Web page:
Good morning, Chair Fast and honourable members of the committee.
Thank you for the opportunity to speak here today. My name is Tim Croisdale. I'm an assistant professor at California State University in Sacramento. I'm also adjunct professor in the School of Criminology at Simon Fraser University in Burnaby. Also, I'm senior scholar and international visiting professor at the Institute of Canadian Urban Research Studies, also at Simon Fraser University.
I am here today to speak about research related to Bill C-4, which seeks to address concerns about dangerous violent young offenders and young offenders with patterns of repeated offending. My statement will provide an overview of the research on persistent offending and report findings of research on persistent offending and violent offending I have been involved with as they relate to Bill C-4.
Persistent offending is commonly defined as repeated offending. It is not, however, simply more offending, but should also be considered and examined as an individual's failure to stop offending. Persistence also means, then, failed responses to offending that may lead to violent offending.
Persistent offender research is conducted within the topic of criminal career research and includes the areas of onset, frequency, seriousness, and duration.
Onset refers to the age at one's first offence, often measured by arrest. Ages for youth onset are the teen years, from 13 to 17 years. Early onset occurs at 13 or 14 years of age.
Research findings revealed two findings regarding onset. First, the earlier the onset age, the more frequently an offender will offend. Second, the earlier the onset age, the longer the offender will continue to offend. Early onset, therefore, is a good predictor of future offending. Research indicates that persistent offenders begin offending early in life. That is, they have early onset.
Frequency of offending refers to the amount of offending by individuals and is most commonly measured by number of arrests. For youth, as age increases through the teen years, so does the amount of offending, producing an increasing trajectory from the early onset ages through the late teen years.
Examination of the number of arrests of youth, by age, reveals an age-crime curve that illustrates that the number of arrests are initially lower in the early teens, increasing through the mid-teen years, peaking at ages 18 and 19 years, before beginning a decline in the early twenties and continually declining throughout the twenties. Persistent offenders not only begin offending early in life, they continue offending at higher rates through their teens and twenties than other offenders.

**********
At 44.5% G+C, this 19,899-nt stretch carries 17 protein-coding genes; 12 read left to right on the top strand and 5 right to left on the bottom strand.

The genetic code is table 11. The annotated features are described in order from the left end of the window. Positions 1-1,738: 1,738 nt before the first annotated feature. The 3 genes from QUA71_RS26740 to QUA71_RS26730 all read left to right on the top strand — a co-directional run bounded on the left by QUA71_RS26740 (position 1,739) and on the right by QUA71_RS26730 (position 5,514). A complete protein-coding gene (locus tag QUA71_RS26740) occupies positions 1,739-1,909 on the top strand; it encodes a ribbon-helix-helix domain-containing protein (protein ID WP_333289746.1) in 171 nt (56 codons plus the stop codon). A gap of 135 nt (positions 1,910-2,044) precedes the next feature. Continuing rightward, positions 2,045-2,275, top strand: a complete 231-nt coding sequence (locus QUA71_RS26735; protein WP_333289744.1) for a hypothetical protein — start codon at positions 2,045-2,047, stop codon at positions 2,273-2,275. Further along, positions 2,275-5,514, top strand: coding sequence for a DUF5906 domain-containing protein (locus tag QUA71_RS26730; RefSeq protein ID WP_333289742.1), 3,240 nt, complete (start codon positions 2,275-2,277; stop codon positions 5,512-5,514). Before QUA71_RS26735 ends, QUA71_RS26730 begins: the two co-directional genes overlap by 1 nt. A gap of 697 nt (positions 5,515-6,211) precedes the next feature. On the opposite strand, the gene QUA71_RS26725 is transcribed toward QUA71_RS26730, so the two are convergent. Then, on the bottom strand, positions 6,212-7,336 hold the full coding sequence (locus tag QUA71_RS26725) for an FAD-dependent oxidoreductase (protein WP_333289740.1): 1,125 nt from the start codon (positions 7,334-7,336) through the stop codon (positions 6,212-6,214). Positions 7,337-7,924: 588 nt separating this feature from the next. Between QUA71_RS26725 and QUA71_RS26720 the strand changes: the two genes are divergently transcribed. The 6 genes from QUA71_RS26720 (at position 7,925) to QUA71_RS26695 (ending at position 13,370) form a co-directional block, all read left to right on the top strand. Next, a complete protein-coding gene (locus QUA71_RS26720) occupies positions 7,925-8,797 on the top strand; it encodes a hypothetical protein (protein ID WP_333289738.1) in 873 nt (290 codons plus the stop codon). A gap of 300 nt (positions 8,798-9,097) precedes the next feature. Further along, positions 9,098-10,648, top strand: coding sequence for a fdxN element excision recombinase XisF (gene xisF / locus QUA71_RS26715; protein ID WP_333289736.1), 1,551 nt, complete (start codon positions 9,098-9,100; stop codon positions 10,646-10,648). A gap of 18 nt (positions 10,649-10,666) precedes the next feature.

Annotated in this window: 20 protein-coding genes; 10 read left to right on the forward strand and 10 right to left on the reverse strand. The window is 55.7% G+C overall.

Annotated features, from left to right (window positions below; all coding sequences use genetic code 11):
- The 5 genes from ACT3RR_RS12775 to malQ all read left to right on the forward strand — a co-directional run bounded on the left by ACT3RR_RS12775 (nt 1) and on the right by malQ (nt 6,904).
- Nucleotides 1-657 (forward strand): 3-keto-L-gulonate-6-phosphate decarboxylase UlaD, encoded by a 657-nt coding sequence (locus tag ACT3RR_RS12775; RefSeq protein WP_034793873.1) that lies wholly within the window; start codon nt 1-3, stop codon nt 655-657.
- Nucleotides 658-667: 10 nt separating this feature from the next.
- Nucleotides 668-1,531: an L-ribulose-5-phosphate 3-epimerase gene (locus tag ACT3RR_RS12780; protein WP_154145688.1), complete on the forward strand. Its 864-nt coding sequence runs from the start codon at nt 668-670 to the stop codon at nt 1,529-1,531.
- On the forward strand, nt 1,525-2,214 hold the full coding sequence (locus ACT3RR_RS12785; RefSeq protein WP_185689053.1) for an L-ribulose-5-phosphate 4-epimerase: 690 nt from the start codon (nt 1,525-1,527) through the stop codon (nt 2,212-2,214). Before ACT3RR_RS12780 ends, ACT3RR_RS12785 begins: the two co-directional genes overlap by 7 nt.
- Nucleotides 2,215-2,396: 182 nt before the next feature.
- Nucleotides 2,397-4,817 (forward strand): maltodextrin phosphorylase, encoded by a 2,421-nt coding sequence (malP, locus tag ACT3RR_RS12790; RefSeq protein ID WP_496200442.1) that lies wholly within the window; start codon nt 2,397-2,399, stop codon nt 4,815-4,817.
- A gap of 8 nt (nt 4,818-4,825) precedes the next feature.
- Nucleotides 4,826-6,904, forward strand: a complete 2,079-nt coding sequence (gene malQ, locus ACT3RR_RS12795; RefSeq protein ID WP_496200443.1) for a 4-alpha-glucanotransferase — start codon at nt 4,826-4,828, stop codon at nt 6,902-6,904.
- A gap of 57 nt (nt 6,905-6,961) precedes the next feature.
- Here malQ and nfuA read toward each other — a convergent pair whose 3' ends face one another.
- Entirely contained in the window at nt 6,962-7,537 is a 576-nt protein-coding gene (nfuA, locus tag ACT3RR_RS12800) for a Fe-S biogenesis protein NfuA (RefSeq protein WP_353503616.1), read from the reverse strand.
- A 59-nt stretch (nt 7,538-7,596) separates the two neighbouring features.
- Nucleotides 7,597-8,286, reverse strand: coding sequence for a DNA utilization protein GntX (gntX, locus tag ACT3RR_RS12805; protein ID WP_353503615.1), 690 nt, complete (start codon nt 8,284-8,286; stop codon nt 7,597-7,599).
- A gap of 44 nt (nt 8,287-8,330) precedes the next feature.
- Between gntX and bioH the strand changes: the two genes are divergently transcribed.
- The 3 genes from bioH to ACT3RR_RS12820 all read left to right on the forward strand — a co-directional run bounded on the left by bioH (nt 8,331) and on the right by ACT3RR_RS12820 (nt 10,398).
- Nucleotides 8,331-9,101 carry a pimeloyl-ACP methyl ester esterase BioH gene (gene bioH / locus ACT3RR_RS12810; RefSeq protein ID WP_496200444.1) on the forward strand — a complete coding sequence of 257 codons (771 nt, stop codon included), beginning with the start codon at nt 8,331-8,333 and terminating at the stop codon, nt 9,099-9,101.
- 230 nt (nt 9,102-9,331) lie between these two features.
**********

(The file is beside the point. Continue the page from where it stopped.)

While persistent offenders are numerically a smaller group than other offenders, they account for a disproportionately large amount of crime. An analysis I conducted on arrest data in British Columbia found that between July 2001 and June 2006, a small group, 9.2% of all offenders, accounted for 36.2%, or over one-third, of all arrest charges in the province.
When considering persistent offenders, we should not only refer to seriousness as the severity of the crime, but also we should discuss seriousness in terms of the total amount of harm caused by numerous repeated offences.
While most often engaging in non-violent offences, persistent offenders are a drain on criminal justice system resources. When one considers the vast amount of resources that are necessary to respond to persistent offending, even persistent nuisance offending increases in seriousness.
Persistent youth offenders do not specialize in one type of crime over time. However, for persistent offenders, offending leads to more offending and in some cases it leads to violent offending.
Desistance is considered to be the end of the criminal career, the cessation of offending. Career length for offending is often calculated by the duration between onset and last arrest. True desistance, however, cannot be determined until an offender can no longer engage in crime. Persistent offenders not only begin offending earlier and offend more often than other offenders, they also offend for a longer duration. That is, they have longer criminal careers.
My own research has focused on persistent offenders, the existence of persistent co-offending, and patterns of persistent co-offending networks.
Two studies I have conducted in California analyzed long-term offending. Examining offending over long terms, 14 years in one study and 18 years in the other, greatly increases significance of findings as short-term variations in offending patterns are reduced. Both studies also followed large populations of youth offenders, further increasing the significance of the findings.